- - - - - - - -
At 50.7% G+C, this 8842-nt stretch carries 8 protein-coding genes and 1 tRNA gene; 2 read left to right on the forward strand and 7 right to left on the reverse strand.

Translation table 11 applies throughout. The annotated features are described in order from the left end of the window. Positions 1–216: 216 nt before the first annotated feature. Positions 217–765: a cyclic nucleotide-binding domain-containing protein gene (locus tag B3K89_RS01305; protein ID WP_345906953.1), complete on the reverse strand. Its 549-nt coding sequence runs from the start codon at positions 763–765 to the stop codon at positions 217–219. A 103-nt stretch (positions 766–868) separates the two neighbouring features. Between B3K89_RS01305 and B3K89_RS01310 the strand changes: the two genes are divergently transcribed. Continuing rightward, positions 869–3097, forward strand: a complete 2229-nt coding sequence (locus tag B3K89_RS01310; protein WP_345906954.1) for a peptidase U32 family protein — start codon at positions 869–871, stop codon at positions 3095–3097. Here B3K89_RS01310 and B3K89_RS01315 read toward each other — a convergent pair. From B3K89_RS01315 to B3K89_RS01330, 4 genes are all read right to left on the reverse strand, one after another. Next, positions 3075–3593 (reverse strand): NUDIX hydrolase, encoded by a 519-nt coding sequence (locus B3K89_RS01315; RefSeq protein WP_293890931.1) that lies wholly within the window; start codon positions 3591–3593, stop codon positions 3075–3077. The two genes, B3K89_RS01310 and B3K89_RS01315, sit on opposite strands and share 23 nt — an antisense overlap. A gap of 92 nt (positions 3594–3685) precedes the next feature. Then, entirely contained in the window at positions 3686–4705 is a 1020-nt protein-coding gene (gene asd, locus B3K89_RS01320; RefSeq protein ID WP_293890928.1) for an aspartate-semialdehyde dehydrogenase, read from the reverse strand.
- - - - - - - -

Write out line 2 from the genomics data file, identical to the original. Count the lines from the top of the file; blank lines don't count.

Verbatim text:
Translation table 11 applies throughout. The annotated features are described in order from the left end of the window. Positions 1–216: 216 nt before the first annotated feature. Positions 217–765: a cyclic nucleotide-binding domain-containing protein gene (locus tag B3K89_RS01305; protein ID WP_345906953.1), complete on the reverse strand. Its 549-nt coding sequence runs from the start codon at positions 763–765 to the stop codon at positions 217–219. A 103-nt stretch (positions 766–868) separates the two neighbouring features. Between B3K89_RS01305 and B3K89_RS01310 the strand changes: the two genes are divergently transcribed. Continuing rightward, positions 869–3097, forward strand: a complete 2229-nt coding sequence (locus tag B3K89_RS01310; protein WP_345906954.1) for a peptidase U32 family protein — start codon at positions 869–871, stop codon at positions 3095–3097. Here B3K89_RS01310 and B3K89_RS01315 read toward each other — a convergent pair. From B3K89_RS01315 to B3K89_RS01330, 4 genes are all read right to left on the reverse strand, one after another. Next, positions 3075–3593 (reverse strand): NUDIX hydrolase, encoded by a 519-nt coding sequence (locus B3K89_RS01315; RefSeq protein WP_293890931.1) that lies wholly within the window; start codon positions 3591–3593, stop codon positions 3075–3077. The two genes, B3K89_RS01310 and B3K89_RS01315, sit on opposite strands and share 23 nt — an antisense overlap. A gap of 92 nt (positions 3594–3685) precedes the next feature. Then, entirely contained in the window at positions 3686–4705 is a 1020-nt protein-coding gene (gene asd, locus B3K89_RS01320; RefSeq protein ID WP_293890928.1) for an aspartate-semialdehyde dehydrogenase, read from the reverse strand.